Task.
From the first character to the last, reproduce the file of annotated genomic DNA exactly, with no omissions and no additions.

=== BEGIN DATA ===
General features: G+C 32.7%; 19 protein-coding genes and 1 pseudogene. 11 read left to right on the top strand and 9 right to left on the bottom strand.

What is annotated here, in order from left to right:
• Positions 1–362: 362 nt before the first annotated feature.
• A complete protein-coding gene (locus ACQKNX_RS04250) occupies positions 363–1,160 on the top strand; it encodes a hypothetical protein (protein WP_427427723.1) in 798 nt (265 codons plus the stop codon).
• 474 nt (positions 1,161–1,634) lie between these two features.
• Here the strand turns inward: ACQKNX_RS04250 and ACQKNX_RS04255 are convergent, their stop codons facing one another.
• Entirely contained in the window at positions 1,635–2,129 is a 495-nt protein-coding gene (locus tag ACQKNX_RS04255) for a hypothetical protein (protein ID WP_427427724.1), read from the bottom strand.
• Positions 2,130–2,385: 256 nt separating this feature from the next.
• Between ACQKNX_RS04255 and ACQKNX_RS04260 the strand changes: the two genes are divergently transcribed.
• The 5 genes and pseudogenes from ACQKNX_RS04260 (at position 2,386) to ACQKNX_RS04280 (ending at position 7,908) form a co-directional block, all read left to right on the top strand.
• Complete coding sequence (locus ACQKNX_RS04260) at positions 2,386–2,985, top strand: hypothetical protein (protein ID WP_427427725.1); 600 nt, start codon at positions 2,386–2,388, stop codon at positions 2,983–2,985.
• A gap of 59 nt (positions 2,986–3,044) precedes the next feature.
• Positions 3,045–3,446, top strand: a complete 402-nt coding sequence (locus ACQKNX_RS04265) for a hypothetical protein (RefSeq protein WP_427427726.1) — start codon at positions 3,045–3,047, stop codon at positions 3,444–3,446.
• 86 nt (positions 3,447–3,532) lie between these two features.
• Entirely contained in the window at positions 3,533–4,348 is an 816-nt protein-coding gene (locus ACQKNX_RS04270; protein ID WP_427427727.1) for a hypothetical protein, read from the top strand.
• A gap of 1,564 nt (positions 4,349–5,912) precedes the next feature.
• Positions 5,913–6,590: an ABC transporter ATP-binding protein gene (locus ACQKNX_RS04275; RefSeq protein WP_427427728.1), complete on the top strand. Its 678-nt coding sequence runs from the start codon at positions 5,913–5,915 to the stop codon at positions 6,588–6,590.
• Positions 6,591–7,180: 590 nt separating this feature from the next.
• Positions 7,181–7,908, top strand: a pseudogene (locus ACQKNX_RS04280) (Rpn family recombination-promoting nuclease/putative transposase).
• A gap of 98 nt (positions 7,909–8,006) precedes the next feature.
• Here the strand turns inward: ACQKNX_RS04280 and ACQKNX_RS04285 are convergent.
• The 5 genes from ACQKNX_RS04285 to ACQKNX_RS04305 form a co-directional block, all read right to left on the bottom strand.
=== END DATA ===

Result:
General features: G+C 32.7%; 19 protein-coding genes and 1 pseudogene. 11 read left to right on the top strand and 9 right to left on the bottom strand.

What is annotated here, in order from left to right:
• Positions 1–362: 362 nt before the first annotated feature.
• A complete protein-coding gene (locus ACQKNX_RS04250) occupies positions 363–1,160 on the top strand; it encodes a hypothetical protein (protein WP_427427723.1) in 798 nt (265 codons plus the stop codon).
• 474 nt (positions 1,161–1,634) lie between these two features.
• Here the strand turns inward: ACQKNX_RS04250 and ACQKNX_RS04255 are convergent, their stop codons facing one another.
• Entirely contained in the window at positions 1,635–2,129 is a 495-nt protein-coding gene (locus tag ACQKNX_RS04255) for a hypothetical protein (protein ID WP_427427724.1), read from the bottom strand.
• Positions 2,130–2,385: 256 nt separating this feature from the next.
• Between ACQKNX_RS04255 and ACQKNX_RS04260 the strand changes: the two genes are divergently transcribed.
• The 5 genes and pseudogenes from ACQKNX_RS04260 (at position 2,386) to ACQKNX_RS04280 (ending at position 7,908) form a co-directional block, all read left to right on the top strand.
• Complete coding sequence (locus ACQKNX_RS04260) at positions 2,386–2,985, top strand: hypothetical protein (protein ID WP_427427725.1); 600 nt, start codon at positions 2,386–2,388, stop codon at positions 2,983–2,985.
• A gap of 59 nt (positions 2,986–3,044) precedes the next feature.
• Positions 3,045–3,446, top strand: a complete 402-nt coding sequence (locus ACQKNX_RS04265) for a hypothetical protein (RefSeq protein WP_427427726.1) — start codon at positions 3,045–3,047, stop codon at positions 3,444–3,446.
• 86 nt (positions 3,447–3,532) lie between these two features.
• Entirely contained in the window at positions 3,533–4,348 is an 816-nt protein-coding gene (locus ACQKNX_RS04270; protein ID WP_427427727.1) for a hypothetical protein, read from the top strand.
• A gap of 1,564 nt (positions 4,349–5,912) precedes the next feature.
• Positions 5,913–6,590: an ABC transporter ATP-binding protein gene (locus ACQKNX_RS04275; RefSeq protein WP_427427728.1), complete on the top strand. Its 678-nt coding sequence runs from the start codon at positions 5,913–5,915 to the stop codon at positions 6,588–6,590.
• Positions 6,591–7,180: 590 nt separating this feature from the next.
• Positions 7,181–7,908, top strand: a pseudogene (locus ACQKNX_RS04280) (Rpn family recombination-promoting nuclease/putative transposase).
• A gap of 98 nt (positions 7,909–8,006) precedes the next feature.
• Here the strand turns inward: ACQKNX_RS04280 and ACQKNX_RS04285 are convergent.
• The 5 genes from ACQKNX_RS04285 to ACQKNX_RS04305 form a co-directional block, all read right to left on the bottom strand.